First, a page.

It should be noted that the Sub-Commission on the Promotion and Protection of Human Rights, during these very days, is also taking up discussion of the issue of caste-based discrimination and similar forms of discrimination, under the rubric of 'discrimination based on work and descent'. A preliminary working paper on this topic was presented by Mr. R.K.W. Goonesekere during the Sub-Commission's 53rd session last year, in which he declared that:
The discussion on this topic will be resumed during the current session of the Sub-Commission.
The populations of concern, and to whose situations we wish to draw your attention in this thematic discussion, include an estimated 250 million Dalits in South Asia, an estimated 3 million Burakumin in Japan, an unknown number of 'caste people' in parts of Africa, and the Paekjong of Korea.
It is striking that these different communities, highly diverse in geographical and historical origin, share to a greater or lesser extent several key characteristics that are inherently productive of discrimination and human rights violations. Key among these are:
Today's thematic discussion gives the Committee an excellent opportunity to hear from victims of the inherently discriminatory effects of caste systems and similar social hierarchies, and to compare and contrast their experiences of systemic marginalization. Some governments have recognized the problem and have taken measures to address it. Others have yet even to acknowledge it. It remains, however, a blight upon the lives and hopes of millions of people around the world.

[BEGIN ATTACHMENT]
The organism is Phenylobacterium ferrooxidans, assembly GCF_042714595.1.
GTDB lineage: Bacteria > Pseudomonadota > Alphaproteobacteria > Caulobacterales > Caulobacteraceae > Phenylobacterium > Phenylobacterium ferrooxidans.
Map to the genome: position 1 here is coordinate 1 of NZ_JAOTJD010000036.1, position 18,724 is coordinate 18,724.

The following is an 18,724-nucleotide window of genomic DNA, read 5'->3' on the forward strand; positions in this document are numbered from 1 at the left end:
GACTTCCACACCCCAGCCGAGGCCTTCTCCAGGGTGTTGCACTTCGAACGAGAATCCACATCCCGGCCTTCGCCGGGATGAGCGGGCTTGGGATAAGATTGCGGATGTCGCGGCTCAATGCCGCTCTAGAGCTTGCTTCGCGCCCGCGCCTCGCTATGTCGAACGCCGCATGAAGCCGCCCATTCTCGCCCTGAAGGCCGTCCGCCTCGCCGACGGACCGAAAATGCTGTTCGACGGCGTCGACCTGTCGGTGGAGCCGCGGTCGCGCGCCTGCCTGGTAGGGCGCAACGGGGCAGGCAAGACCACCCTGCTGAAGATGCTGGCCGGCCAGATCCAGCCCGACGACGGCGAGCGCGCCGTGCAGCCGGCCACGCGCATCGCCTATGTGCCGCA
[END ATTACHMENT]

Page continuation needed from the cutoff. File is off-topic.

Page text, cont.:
Treaty bodies such as this Committee are entrusted, inter alia, with the responsibility of interpreting and applying the treaties they oversee. This Committee has shown its commitment to applying the 'descent' limb of the definition of 'racial discrimination' to caste discrimination and similar practices. However, this interpretation and application, repeatedly affirmed by the Committee, continues to be rejected by some states. The international law of human rights exists to regulate and monitor the actions of states, to ensure minimum standards are applied and that all people and peoples benefit from its protection. Under human rights law, no one should be an 'outcast'.
We hope that the Committee will treat this issue with the seriousness that it deserves, and demonstrate to the victims of this form of discrimination (some of whom are present in this very room) that the international community requires nothing less than the full and effective implementation of treaty obligations to the elimination of all forms of discrimination, including discrimination on the ground of descent. To this end, we call upon the Committee to produce a general recommendation which will guide and encourage states parties to take all necessary legal, administrative, and public educational measures to effectively consign discrimination based upon caste and similar social hierarchies to the pages of history.